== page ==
# Proof $M(T)_{.,k} = M(v_k)$?

I working on Axler's Linear Algebra Done Right and I found this problem. M(T) is defined to be a matrix representation of a linear map of T in $L(V,W)$ with respect to a given basis $v_1,...,v_n$ and $w_1,...,w_m$. Let $v \in V$ then $M(v)$ is a n-by-1 matrix of $a_1,...,a_n$ such that $v=a_1v_1+...+a_nv_n$. And $M(v_k)$ is computed with respect to $w_1,...,w_n$. Which means $M(v_k)$ is a m-by-1 matrix $(c_1 ... c_m)^T$ such that $c_1w_1+...+c_mw_m=v_k$. How could this be possible when $v_k$ is in V?

• I think you are talking about linear maps $T:V\rightarrow W$. Then it sounds like it really means $c_1w_1 + ... c_mw_m = T(v_k)$. Then it sounds like you really have $M(T)$ is a matrix with each row a $c$ vector. – Michael Sep 24 '18 at 13:13
• So $M:L\rightarrow \mathbb{F}^{m,n}$ is a function that maps a linear transformation to a matrix, so a given linear transformation $T:V\rightarrow W$ gets mapped to a matrix $M(T)$. – Michael Sep 24 '18 at 13:21
• So you mean this is a typo error in the book? The author really means $M(T(v_k))$ after all? – Michael D Nguyen Sep 24 '18 at 13:24
• I would need to see the book. But if we define $M:L\rightarrow \mathbb{F}^{m,n}$, then writing $M(T(v_k))$ does not make sense because $T(v_k)$ is a vector in $w$, whereas the $M(\cdot)$ function needs a linear transformation as input, not a vector as input, i.e., $M(T)$ makes sense. – Michael Sep 24 '18 at 13:26
• Either $M$ is the matrix associated to a particular linear map, once the isomorphism between $L(V,W)$ and $F^{m,n}$ has been fixed, and then $M(v_k)$ makes sense, or $M$ is the isomorphism, for any element $T\in L(V,W)$ you have a matrix $M(T)$, and then $M(T)(v_k)$ makes sense, but $M(v_k)$ does not – Jose Brox Sep 24 '18 at 13:27

This really was a typo. Specifically, $$\mathcal{M}(v_k)$$ should be $$\mathcal{M}(Tv_k)$$ on lines 2, 4, 7, and 9 of page 85 of the third edition of my book Linear Algebra Done Right.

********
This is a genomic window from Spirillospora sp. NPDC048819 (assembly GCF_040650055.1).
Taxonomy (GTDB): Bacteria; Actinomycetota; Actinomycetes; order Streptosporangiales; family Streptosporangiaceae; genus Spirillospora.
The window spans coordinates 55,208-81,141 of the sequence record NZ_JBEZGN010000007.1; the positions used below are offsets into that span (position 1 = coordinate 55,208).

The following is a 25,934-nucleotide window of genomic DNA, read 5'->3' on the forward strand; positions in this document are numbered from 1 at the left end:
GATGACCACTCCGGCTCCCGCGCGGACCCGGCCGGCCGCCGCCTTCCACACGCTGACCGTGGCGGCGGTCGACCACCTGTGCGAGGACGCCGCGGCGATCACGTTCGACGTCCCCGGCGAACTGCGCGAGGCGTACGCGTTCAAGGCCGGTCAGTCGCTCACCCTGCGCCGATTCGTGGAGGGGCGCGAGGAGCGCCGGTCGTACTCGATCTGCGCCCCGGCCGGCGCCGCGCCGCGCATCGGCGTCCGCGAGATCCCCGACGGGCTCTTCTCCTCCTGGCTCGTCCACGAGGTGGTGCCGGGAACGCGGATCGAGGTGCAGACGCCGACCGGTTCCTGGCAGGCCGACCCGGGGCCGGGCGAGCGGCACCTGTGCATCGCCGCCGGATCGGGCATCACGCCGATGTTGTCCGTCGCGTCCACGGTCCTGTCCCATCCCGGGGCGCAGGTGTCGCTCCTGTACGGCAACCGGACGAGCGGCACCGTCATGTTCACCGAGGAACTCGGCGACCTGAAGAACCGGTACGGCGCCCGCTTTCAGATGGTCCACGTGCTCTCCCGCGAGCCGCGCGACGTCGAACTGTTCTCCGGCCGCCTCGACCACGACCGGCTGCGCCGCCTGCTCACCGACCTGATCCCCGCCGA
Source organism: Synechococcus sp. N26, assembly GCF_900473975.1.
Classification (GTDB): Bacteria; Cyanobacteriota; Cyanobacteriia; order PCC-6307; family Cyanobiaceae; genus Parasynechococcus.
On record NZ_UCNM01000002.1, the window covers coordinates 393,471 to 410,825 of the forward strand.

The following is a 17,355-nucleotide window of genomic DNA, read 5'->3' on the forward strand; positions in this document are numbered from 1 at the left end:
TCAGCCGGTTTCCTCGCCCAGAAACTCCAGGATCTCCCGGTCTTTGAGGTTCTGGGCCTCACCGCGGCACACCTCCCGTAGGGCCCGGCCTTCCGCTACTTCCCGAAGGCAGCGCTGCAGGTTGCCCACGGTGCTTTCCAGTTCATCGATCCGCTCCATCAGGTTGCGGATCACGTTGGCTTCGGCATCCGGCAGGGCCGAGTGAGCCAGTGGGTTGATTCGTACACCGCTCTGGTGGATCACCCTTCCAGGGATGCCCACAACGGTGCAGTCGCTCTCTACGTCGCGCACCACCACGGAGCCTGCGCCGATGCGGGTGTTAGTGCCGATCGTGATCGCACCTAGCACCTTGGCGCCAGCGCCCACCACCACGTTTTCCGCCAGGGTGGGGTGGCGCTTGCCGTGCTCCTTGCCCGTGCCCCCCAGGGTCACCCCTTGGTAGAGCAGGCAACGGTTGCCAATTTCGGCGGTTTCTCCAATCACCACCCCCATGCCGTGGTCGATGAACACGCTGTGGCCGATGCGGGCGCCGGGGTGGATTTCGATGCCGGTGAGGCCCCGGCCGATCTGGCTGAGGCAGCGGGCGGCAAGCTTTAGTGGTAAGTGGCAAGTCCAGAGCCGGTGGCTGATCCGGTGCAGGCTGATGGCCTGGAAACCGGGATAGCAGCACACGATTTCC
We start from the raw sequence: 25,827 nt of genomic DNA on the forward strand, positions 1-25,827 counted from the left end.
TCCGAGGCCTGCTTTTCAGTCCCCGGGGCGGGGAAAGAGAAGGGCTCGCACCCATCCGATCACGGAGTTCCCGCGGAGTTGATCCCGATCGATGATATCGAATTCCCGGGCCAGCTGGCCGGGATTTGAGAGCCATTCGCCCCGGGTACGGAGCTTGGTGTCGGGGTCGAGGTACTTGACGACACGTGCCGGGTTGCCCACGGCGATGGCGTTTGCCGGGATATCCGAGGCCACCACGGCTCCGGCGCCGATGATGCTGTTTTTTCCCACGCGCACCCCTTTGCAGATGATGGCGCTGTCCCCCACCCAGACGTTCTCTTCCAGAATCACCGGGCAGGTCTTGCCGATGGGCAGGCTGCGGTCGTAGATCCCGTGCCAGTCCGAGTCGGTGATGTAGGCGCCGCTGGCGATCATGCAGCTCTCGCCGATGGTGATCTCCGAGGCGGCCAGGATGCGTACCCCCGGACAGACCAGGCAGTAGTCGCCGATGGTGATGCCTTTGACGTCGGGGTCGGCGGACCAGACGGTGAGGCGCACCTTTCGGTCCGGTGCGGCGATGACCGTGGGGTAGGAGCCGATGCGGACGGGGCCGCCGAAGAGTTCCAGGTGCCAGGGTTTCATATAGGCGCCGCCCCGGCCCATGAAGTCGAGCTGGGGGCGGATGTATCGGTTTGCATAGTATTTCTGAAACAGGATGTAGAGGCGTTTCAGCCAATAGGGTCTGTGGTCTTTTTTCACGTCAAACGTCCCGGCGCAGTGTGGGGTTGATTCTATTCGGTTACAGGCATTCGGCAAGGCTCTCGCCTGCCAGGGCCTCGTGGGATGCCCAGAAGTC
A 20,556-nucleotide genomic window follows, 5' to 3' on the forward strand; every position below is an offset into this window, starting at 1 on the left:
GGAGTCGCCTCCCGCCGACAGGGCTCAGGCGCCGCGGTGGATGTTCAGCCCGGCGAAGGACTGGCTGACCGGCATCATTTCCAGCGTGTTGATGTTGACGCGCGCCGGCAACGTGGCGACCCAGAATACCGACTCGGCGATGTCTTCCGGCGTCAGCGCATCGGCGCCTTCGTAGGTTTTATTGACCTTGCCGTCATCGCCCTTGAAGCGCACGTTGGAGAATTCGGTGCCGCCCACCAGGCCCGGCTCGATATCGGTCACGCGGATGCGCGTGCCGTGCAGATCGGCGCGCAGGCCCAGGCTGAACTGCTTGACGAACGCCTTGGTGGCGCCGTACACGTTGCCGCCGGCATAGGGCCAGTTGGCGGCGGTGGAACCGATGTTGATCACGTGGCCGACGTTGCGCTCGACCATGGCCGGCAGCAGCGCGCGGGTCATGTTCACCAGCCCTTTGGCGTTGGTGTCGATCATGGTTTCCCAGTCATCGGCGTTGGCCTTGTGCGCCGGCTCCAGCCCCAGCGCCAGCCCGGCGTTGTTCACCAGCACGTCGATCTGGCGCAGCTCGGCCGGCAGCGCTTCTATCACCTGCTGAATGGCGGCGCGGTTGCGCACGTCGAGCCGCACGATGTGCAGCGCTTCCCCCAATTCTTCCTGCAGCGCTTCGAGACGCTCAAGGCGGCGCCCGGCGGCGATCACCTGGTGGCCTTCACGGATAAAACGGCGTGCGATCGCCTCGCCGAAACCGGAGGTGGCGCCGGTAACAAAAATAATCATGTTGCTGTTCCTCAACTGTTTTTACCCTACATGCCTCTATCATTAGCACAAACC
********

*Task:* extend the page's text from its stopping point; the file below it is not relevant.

I worked it out! It's really a typo. I tried $M(T(v_k))$ and the equation fit perfectly.
• That does not make sense since the $M(\cdot)$ function needs a linear transformation as input. I think it means $M(T)e_k$ where $e_k=(0,0,...,1,0,0,...0)$. So $M(T)$ is a matrix and $M(T)e_k$ is the $k$th column of that matrix, which is hte $c$-vector associated with expressing $T(v_k)$ in terms of the basis vectors for $W$. – Michael Sep 24 '18 at 13:43
• Yes. But later on, the author also add a definition for M mapping on a vector space. And thus there is this equation. But what doesn't make sense to me is that $v_k$ has to be expressed as a linear combination of a basis of W while $v_k$ is in V. – Michael D Nguyen Sep 24 '18 at 13:46
• This is used to prove $M(Tv)=M(T)M(v)$ which expresses linear maps as matrix multiplication. – Michael D Nguyen Sep 24 '18 at 13:48
• Then, it sounds like we really have a map $M:V\rightarrow \mathbb{F}^m$ . I wonder if the book distinguishes $M(\cdot)$ from $Mat(\cdot)$. – Michael Sep 24 '18 at 13:50
• I found the book here: google.com/… what equation are you referring to? I do notice that equations (3.15) and and (3.13) use $\mathcal{M}(\cdot)$ informally to mean "the matrix of" but you can plug different types of inputs (vectors, maps, and so on) into it, so it does not formally define $\mathcal{M}:(domain)\rightarrow(range)$ as I expected. – Michael Sep 24 '18 at 14:07